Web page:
Locating a geography of nursing: space, place and the progress of geographical thought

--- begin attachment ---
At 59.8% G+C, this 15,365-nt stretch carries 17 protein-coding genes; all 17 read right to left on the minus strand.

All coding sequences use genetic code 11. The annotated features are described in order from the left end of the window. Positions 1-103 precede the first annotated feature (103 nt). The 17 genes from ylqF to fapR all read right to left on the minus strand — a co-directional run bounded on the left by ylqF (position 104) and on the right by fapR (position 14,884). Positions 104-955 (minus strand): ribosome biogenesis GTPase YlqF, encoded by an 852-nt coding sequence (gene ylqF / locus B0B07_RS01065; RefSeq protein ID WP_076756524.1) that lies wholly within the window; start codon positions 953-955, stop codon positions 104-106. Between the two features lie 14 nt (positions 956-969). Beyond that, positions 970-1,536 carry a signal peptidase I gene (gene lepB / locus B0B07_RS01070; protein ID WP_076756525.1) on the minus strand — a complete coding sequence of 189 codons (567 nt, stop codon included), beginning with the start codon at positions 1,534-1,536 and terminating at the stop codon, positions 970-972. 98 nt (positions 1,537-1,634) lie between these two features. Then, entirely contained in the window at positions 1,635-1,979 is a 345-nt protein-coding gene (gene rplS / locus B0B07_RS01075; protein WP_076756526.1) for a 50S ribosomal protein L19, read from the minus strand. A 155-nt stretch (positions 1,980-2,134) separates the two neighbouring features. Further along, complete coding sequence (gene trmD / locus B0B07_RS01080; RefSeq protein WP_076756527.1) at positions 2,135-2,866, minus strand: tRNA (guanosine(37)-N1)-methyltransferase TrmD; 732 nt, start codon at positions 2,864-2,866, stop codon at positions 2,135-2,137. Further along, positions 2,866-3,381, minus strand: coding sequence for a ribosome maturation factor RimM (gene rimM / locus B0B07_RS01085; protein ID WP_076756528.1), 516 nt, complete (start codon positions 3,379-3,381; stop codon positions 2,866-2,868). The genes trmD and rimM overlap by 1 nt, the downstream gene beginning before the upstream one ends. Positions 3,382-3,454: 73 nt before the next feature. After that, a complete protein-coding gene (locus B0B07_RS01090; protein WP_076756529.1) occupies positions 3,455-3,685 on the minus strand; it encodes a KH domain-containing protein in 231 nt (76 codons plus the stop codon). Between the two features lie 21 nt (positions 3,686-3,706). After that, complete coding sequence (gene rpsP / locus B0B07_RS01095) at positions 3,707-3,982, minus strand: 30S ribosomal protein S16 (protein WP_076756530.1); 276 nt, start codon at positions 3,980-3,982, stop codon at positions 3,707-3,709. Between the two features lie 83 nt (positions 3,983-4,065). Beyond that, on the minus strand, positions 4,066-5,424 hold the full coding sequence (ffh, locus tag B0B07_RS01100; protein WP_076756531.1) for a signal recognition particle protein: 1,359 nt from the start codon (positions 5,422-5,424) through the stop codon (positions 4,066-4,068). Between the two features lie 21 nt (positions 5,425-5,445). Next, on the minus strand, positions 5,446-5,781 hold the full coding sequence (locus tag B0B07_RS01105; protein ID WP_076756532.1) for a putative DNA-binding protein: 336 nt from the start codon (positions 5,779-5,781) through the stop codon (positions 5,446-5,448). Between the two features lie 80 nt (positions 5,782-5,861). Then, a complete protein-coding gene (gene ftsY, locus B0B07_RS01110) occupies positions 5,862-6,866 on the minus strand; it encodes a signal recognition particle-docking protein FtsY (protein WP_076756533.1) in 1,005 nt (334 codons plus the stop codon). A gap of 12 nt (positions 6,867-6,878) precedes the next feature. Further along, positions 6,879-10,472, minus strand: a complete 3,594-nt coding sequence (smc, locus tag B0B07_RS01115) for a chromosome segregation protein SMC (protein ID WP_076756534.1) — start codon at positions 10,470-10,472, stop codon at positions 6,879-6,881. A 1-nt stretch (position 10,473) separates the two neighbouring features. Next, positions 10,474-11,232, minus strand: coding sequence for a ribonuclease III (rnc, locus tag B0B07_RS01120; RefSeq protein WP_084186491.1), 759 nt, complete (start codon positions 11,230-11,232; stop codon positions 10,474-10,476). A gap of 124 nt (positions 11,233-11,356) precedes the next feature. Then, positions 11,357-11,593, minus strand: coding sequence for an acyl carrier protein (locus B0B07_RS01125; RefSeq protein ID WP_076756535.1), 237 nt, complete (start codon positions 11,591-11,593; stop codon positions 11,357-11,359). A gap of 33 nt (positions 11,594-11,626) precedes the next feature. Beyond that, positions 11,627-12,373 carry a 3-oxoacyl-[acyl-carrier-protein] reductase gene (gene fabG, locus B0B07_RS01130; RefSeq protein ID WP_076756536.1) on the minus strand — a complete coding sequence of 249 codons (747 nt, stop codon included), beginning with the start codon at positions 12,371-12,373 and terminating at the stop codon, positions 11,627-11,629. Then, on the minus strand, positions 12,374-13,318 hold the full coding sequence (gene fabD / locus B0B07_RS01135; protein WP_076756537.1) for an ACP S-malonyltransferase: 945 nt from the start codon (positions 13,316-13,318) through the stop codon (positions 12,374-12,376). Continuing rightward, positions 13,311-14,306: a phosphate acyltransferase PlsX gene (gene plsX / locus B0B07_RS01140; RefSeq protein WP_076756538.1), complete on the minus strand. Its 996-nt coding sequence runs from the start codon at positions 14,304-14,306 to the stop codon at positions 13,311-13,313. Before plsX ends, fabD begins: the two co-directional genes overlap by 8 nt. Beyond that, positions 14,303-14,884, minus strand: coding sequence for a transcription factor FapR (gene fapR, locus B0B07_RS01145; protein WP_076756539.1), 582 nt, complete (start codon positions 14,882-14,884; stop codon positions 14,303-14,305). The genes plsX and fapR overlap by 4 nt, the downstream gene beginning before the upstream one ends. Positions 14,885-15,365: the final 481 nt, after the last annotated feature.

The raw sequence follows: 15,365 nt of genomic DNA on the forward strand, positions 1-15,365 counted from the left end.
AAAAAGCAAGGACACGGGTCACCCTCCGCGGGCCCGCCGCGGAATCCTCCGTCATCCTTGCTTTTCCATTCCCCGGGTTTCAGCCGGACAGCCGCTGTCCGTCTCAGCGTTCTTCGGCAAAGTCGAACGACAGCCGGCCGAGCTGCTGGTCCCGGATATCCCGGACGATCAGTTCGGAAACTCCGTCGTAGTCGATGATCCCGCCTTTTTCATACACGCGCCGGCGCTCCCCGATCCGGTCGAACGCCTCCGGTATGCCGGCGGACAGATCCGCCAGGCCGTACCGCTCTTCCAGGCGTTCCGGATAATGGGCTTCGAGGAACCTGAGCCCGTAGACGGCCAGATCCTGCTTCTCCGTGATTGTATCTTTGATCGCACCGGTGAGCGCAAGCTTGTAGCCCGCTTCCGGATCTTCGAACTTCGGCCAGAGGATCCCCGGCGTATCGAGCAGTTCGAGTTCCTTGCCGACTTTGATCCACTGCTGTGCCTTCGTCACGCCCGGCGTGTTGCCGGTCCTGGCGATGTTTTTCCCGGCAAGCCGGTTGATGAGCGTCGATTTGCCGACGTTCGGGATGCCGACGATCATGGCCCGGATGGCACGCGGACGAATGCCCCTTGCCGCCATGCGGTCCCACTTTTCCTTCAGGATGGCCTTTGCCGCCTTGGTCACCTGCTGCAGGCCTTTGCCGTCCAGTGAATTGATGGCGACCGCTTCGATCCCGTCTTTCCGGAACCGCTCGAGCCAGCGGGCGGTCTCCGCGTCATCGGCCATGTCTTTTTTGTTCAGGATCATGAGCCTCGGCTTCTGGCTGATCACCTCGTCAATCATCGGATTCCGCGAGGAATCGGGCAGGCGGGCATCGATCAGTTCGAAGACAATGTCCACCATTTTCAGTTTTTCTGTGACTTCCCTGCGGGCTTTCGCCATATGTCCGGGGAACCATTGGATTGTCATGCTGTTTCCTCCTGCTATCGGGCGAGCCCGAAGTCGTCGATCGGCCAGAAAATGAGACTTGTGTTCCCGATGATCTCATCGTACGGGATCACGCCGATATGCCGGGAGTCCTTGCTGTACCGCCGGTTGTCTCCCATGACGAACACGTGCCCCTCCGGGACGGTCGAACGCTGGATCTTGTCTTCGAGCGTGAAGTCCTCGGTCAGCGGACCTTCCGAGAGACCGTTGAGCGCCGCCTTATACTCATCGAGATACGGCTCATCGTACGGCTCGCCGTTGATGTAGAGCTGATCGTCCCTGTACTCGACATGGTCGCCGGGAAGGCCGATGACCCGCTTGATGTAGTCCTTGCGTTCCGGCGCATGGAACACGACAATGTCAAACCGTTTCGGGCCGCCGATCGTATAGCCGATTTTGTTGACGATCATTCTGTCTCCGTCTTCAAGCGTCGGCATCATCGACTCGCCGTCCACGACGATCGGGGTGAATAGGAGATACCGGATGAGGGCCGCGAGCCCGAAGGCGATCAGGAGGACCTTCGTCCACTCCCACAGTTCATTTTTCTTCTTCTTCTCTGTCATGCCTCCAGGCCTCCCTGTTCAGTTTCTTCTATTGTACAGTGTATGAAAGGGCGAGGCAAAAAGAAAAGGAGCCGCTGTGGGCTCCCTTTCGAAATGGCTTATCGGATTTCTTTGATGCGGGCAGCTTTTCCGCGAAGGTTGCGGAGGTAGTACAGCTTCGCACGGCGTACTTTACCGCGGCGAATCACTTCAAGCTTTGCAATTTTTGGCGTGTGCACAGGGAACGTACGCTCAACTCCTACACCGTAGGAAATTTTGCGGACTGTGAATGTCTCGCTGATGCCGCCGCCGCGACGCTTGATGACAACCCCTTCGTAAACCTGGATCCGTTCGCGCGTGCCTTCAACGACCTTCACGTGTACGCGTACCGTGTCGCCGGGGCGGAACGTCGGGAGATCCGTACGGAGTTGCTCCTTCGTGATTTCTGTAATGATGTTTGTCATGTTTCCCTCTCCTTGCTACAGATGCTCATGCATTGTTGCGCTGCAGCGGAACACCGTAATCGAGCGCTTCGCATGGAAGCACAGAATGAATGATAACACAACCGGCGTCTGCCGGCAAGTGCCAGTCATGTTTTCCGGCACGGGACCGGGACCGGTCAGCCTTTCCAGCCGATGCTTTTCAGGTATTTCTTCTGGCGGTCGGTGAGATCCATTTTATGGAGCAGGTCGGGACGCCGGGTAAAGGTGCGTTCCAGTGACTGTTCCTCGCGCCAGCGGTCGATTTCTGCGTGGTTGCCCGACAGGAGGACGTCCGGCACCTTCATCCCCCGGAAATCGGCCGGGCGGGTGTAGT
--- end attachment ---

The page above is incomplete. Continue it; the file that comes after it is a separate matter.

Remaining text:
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Although traditionally, nursing research has paid little attention to geographical approaches, recent years have witnessed some initial research interest in the dynamic between nursing, space and place. Such research potentially represents the foundations of what may be termed a 'geography of nursing'. Although, to date, some novel and valuable perspectives have been gained into the spatial features of nursing, no consideration has been given to the theoretical development of, and basis for, a geography of nursing. Furthermore, no consideration has been given to philosophical heritage; the treatment of space and place in human geography and the insights that this may provide for the new field of research. In this context, this paper provides an historical review of geographical research and traces the evolution of how space and place have been conceptualized and operationalized by it. The paper outlines the emergence of a health geography subdiscipline and its own changing and diverse perspectives. In the final section, the central themes of the current geography of nursing are considered and, reflecting back on the theoretical concerns of contemporary human geography, the paper outlines some philosophies and theories on which future geography of nursing could be based. From a disciplinary perspective, one potential role of the geography of nursing is argued to be the maintenance of the relationship between health geography and mainstream health service and medical concerns, but in a place-sensitive, patient-sensitive and qualitative form.
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